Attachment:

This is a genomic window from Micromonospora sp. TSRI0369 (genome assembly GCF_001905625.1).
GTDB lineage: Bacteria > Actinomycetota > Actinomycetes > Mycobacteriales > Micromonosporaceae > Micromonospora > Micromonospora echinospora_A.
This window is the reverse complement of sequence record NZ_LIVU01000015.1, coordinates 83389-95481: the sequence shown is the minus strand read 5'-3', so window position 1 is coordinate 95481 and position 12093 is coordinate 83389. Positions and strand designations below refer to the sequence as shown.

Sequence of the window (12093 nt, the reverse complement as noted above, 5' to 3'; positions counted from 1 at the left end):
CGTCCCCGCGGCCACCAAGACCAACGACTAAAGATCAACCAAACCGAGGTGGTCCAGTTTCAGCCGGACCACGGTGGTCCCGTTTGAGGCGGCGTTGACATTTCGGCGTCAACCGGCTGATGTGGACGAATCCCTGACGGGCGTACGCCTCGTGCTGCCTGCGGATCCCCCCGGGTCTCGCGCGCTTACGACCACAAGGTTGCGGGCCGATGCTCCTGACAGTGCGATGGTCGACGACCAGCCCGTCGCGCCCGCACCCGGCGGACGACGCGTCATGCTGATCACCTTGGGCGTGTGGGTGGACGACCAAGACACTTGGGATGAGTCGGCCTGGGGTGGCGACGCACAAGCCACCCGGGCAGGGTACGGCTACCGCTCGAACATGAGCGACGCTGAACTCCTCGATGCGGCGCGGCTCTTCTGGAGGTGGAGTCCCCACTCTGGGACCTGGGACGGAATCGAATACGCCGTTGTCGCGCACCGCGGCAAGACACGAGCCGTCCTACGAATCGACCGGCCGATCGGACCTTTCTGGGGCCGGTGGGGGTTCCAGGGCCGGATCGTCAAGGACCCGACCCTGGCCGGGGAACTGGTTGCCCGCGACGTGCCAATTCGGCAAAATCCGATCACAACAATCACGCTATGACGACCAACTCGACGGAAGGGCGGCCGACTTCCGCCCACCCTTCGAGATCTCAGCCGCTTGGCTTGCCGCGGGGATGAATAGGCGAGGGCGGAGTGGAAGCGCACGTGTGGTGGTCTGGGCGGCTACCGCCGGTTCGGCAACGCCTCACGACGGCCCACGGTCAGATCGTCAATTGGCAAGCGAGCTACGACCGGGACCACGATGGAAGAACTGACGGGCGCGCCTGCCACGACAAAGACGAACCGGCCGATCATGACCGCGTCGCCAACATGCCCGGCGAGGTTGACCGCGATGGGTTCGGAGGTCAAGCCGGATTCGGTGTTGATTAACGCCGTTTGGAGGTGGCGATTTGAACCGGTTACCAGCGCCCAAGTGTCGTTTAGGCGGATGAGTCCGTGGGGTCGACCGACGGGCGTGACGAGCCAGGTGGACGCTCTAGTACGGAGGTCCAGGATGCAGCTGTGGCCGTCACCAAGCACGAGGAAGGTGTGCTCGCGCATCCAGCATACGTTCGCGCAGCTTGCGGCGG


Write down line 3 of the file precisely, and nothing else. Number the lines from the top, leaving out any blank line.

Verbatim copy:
This window is the reverse complement of sequence record NZ_LIVU01000015.1, coordinates 83389-95481: the sequence shown is the minus strand read 5'-3', so window position 1 is coordinate 95481 and position 12093 is coordinate 83389. Positions and strand designations below refer to the sequence as shown.